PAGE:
The Norwich Radical was born in the student movement, and we continue to play an active role within it. We recognise that while official structures are not the sum total of the movement, they are undeniably important. After a momentous year for the National Union of Students, studying it is more important than ever for understanding the political consciousness of the student movement. As we move into election season for the new NUS President, Vice Presidents and National Executive Council, we contacted all candidates in those elections and offered them the space to write about their election campaigns, why they are standing and their vision for NUS.

Submissions are unedited, and are being published in the order we receive them. This candidate is standing for Vice President (Union Development).

My first position as a representative was in year 6 – I ran to be student representative for my year, and won! I couldn’t have been happier, back in those days all the school’s representatives would meet monthly with the head teacher, discuss our issues, have biscuits, and drink juice.  One of our greatest achievements was getting the school to sell flapjacks at break time!

After going to secondary school, changing schools for sixth form, then going to Leeds City College for a year to top up my A levels, I finally arrived at the University of Bradford – where my journey truly began. I joined a society, volunteered and supported events and activities before plucking up courage to run for Treasurer then Vice President of the Islamic Theology Society (ITS). ITS empowered me to think more broadly and widely, think outside the society and really push so that I could make a difference. This is what made me run for Union Affairs Officer in my final year.

I was the new kid on the block going up against the Chair of Council, who had been engrossed within the union. However, I ran a campaign that engaged students that don’t normally get involved in the union and they responded, came out to support me, and on the voting days I got the edge. I was elected Union Affairs Officer. While in that role I made sure that I engaged with those previously unengaged students. We were undergoing a governance review so our Non-Sabbatical Officers (some Unions call them Part time officers) were under scrutiny; some positions hadn’t been filled for a while and once they were, unfortunately officers didn’t get the support they deserved. However in my by-election, I reached out to those students and pushed some to stand for these roles, including Students with Dependents Officer, International Students Officer, and Mature Students Officer. I sent a motion to Council to see if we can have a Home-based Students Officer – they represented a large portion of students and weren’t getting their voice heard. All in all we had the best by-election on record, every position was filled and the International Students Officer received Executive of the Year award even though his term had been shorter than others. Since that by-election these roles have been consistently filled.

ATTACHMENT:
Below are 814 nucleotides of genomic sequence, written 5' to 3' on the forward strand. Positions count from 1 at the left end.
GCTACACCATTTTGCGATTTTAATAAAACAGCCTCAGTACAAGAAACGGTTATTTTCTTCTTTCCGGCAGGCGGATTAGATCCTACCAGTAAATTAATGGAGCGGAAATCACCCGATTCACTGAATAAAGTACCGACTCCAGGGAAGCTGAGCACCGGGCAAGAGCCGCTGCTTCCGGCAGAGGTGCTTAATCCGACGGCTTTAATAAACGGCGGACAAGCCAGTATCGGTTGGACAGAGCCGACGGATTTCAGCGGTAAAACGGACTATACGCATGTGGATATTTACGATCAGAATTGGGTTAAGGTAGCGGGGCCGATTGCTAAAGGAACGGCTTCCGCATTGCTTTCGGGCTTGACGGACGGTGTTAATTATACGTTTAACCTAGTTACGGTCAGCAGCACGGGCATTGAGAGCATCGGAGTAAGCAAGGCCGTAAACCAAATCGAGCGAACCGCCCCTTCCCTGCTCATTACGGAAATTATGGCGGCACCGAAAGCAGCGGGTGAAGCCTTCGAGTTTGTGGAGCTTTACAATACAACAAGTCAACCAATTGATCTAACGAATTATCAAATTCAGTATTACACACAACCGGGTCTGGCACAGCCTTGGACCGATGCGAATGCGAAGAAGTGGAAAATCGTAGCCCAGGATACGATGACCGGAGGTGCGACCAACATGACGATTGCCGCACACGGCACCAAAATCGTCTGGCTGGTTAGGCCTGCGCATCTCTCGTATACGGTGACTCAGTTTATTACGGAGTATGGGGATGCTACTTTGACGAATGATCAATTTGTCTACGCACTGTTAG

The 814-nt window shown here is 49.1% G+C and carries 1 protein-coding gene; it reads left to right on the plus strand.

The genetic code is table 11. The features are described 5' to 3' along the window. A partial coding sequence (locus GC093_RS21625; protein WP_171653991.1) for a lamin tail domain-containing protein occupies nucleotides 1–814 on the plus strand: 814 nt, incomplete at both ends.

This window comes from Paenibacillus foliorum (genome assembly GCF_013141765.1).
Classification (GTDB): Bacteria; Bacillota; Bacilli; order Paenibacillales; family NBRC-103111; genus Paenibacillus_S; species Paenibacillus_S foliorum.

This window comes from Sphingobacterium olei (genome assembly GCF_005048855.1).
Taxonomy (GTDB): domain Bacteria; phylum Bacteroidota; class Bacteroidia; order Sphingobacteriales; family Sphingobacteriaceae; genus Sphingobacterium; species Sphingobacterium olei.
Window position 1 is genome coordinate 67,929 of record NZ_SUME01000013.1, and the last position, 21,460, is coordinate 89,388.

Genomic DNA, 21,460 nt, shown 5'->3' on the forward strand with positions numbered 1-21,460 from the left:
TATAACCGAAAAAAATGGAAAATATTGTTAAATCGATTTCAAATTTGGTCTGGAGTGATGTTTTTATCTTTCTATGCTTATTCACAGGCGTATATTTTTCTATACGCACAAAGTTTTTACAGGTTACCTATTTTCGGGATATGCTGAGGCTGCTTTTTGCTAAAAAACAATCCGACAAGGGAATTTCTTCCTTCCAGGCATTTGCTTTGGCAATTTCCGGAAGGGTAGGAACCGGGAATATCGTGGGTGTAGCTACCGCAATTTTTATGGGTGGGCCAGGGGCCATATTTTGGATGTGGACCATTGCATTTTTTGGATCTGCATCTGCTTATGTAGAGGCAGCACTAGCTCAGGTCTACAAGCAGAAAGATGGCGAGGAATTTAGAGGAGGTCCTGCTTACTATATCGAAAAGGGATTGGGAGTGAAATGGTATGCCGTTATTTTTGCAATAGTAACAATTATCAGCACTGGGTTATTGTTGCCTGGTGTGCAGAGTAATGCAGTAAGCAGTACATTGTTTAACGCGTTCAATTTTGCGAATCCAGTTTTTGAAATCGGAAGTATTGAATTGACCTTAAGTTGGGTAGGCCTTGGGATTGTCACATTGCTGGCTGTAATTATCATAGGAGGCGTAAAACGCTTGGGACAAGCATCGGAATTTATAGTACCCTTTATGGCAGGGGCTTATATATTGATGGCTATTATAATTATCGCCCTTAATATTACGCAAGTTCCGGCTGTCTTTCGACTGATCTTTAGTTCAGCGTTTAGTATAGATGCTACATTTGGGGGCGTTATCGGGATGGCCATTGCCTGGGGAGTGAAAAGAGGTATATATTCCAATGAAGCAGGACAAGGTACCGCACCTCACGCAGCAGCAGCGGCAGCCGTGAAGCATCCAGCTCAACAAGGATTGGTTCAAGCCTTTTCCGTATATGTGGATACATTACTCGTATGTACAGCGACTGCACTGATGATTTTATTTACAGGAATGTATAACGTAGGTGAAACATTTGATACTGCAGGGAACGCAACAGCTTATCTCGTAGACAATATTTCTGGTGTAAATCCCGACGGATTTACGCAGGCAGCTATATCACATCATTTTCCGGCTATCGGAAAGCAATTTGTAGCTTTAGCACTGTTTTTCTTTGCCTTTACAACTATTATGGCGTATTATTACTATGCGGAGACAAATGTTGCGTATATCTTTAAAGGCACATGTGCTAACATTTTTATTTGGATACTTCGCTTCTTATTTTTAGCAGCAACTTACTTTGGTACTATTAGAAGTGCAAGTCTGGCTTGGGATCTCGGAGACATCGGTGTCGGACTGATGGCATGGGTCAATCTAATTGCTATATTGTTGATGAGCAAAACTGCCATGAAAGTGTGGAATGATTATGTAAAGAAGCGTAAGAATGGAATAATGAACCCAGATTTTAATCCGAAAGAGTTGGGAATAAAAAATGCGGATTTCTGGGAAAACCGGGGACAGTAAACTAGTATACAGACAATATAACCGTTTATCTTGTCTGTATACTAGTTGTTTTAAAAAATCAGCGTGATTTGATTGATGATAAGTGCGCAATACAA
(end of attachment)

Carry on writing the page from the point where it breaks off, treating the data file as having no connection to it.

I ran an election promising to engage with students, to make our Students Union relevant to students on the ground and not the ‘Boys Club’. We had to reach out, capture the student voice and act accordingly. The first test to see if I was fulfilling these promises was the General Meeting. There had been controversy about who should have voting rights, with some members feeling that there should be increased voting for certain areas. The Motion was defeated in Council but the students wanted to bring it to a General Meeting. I had a big decision to make: allow the defeated motion to come to General Meeting to encourage students to discuss and debate or reject it and shun the student voice.